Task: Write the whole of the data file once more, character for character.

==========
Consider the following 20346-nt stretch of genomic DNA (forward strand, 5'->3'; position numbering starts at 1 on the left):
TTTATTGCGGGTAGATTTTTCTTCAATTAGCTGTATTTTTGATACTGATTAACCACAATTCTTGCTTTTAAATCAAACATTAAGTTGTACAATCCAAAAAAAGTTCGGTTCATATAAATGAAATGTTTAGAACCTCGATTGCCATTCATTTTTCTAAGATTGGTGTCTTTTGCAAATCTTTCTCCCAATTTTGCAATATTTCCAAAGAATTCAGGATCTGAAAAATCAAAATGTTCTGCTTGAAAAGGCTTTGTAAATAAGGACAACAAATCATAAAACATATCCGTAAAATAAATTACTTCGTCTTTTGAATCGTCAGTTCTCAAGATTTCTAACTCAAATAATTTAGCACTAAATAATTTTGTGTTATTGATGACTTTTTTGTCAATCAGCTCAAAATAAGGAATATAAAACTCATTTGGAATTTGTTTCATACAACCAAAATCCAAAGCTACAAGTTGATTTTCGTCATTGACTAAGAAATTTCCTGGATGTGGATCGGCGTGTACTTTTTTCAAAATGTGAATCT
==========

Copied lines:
Consider the following 20346-nt stretch of genomic DNA (forward strand, 5'->3'; position numbering starts at 1 on the left):
TTTATTGCGGGTAGATTTTTCTTCAATTAGCTGTATTTTTGATACTGATTAACCACAATTCTTGCTTTTAAATCAAACATTAAGTTGTACAATCCAAAAAAAGTTCGGTTCATATAAATGAAATGTTTAGAACCTCGATTGCCATTCATTTTTCTAAGATTGGTGTCTTTTGCAAATCTTTCTCCCAATTTTGCAATATTTCCAAAGAATTCAGGATCTGAAAAATCAAAATGTTCTGCTTGAAAAGGCTTTGTAAATAAGGACAACAAATCATAAAACATATCCGTAAAATAAATTACTTCGTCTTTTGAATCGTCAGTTCTCAAGATTTCTAACTCAAATAATTTAGCACTAAATAATTTTGTGTTATTGATGACTTTTTTGTCAATCAGCTCAAAATAAGGAATATAAAACTCATTTGGAATTTGTTTCATACAACCAAAATCCAAAGCTACAAGTTGATTTTCGTCATTGACTAAGAAATTTCCTGGATGTGGATCGGCGTGTACTTTTTTCAAAATGTGAATCT